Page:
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Let $A$ be the $2\times2$ matrix, $A= \begin{bmatrix} 0 & -b \\ b & 0 \end{bmatrix}$, then $A$ is of the form $A=b \begin{bmatrix} 0 & -I_1 \\ I_1 & 0 \end{bmatrix}$. In particular, $SAS^{-1}=\begin{bmatrix} 0 & -I_1 \\ I_1 & 0 \end{bmatrix}$ where $S= I_2$

I want to show that if $A$ is the $(2k)\times(2k)$ block diagonal matrix,

$\begin{bmatrix} 0 & -b & \cdots & \cdots & \cdots & \cdots & 0 \\ b & 0 & \cdots & \ddots & \ddots & \ddots & \vdots\\ 0 & \cdots & 0 & -b \\ 0 & \cdots & b & 0\\ 0 & \cdots & \cdots & \cdots & \ddots\\ 0 & \cdots & \cdots & \cdots & \cdots & 0 & -b\\ 0 & \cdots & \cdots & \cdots & \cdots & b & 0\\ \end{bmatrix}$

Then by a permutation matrix $S$, $SAS^{-1}=b\begin{bmatrix} 0 & -I_k \\ I_k & 0 \end{bmatrix}$. I tried induction but did not get very far. And by brute force I have not seen any patterns.

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  • $\begingroup$ The question is confused. $A$ is first $2\times2$ then $2k\times2k$. Also you are conjugating by the identity matrix $S$ in the first paragraph, which is curious. Please clarify. $\endgroup$ – Marc van Leeuwen Dec 14 '11 at 9:18
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What you seem to require here is the $(2k)\times(2k)$ perfect shuffle permutation,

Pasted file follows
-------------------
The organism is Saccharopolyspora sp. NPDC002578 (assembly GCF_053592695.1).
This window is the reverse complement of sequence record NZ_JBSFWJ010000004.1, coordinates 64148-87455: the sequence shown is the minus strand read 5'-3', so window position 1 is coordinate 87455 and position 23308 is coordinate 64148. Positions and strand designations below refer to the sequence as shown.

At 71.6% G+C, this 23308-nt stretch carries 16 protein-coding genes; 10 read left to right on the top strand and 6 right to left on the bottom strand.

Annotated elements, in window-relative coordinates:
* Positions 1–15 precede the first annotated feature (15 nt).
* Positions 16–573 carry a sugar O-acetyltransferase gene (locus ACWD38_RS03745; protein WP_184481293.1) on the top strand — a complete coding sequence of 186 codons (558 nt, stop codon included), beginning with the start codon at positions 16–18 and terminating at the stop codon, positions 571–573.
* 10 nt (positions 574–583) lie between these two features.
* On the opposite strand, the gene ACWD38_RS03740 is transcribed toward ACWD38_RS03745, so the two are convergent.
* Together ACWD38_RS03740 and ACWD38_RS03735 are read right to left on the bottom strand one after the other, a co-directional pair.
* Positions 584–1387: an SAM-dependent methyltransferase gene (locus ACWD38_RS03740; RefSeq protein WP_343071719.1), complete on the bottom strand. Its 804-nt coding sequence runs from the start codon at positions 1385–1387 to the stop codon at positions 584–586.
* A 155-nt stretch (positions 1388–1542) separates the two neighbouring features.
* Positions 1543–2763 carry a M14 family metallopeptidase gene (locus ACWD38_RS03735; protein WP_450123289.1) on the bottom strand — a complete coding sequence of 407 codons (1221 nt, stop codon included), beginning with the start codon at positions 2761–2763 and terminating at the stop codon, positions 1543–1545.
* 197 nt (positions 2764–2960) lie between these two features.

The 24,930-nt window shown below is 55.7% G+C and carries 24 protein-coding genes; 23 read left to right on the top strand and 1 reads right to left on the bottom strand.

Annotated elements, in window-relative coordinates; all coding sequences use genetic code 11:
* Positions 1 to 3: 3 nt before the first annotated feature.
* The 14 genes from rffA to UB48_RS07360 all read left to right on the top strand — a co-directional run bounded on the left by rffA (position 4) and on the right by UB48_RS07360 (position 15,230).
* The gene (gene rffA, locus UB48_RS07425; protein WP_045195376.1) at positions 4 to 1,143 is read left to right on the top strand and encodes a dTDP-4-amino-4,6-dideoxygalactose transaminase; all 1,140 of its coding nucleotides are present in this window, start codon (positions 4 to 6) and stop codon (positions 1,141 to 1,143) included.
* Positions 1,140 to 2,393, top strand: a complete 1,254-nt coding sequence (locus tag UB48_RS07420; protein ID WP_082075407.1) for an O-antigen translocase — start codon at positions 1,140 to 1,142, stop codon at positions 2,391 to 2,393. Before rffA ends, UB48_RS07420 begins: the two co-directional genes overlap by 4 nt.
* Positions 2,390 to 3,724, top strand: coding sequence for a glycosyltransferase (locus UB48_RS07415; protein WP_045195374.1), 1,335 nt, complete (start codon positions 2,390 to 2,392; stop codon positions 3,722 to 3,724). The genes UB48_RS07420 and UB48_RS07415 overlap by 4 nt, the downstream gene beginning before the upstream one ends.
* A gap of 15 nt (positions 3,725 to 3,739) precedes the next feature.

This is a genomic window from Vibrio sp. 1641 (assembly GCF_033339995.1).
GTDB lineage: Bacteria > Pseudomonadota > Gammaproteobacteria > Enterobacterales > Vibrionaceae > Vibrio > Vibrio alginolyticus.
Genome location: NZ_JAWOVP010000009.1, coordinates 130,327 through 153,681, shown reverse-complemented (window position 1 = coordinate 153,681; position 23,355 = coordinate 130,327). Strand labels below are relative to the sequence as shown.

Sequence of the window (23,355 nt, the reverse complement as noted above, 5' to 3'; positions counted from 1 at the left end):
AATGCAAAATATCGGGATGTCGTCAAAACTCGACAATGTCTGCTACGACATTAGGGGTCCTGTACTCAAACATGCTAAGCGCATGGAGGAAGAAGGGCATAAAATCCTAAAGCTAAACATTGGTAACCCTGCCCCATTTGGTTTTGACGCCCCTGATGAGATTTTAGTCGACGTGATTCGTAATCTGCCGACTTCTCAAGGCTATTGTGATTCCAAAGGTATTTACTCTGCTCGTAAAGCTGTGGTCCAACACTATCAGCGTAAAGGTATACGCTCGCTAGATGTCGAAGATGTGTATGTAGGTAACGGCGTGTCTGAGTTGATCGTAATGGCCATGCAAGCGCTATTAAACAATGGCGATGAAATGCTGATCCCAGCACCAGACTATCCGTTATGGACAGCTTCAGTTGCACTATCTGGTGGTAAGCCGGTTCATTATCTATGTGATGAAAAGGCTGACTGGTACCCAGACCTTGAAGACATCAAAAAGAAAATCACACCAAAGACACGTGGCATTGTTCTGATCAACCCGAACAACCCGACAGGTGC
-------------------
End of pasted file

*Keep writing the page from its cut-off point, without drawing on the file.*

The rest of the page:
$$\mathbf S=[\mathbf e_1,\mathbf e_{k+1},\mathbf e_2,\mathbf e_{k+2},\dots,\mathbf e_k,\mathbf e_{2k}]$$

where $\mathbf e_j$ is the $j$-th column of the identity matrix. (I previously talked about these permutation matrices here.) Your matrix is in fact very nearly a Golub-Kahan tridiagonal, except that it is skew-symmetric instead of being symmetric.


Try it out in Mathematica:

perfectShuffle[n_Integer?EvenQ] := 
 IdentityMatrix[n][[All, Flatten[Transpose[Partition[Range[n], n/2]]]]]

(* block diagonal *) With[{n = 10}, 
  SparseArray[{Band[{2, 1}] -> Riffle[ConstantArray[C, n/2], 0], 
    Band[{1, 2}] -> -Riffle[ConstantArray[C, n/2], 0]},
    {n, n}]] // MatrixForm

(* shuffled matrix *) With[{n = 10}, 
  perfectShuffle[n] .
  SparseArray[{Band[{2, 1}] -> Riffle[ConstantArray[C, n/2], 0], 
               Band[{1, 2}] -> -Riffle[ConstantArray[C, n/2], 0]},
              {n, n}].Transpose[perfectShuffle[n]]] // MatrixForm
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You may take $S$ such that the entries

  • $(1,1), (3,2), (5,3), \ldots, (2k-1,k)$ and
  • $(2,k+1), (4,k+2), (6,k+3),\ldots, (2k,k+k)$

contain ones and other entries contain zeroes.

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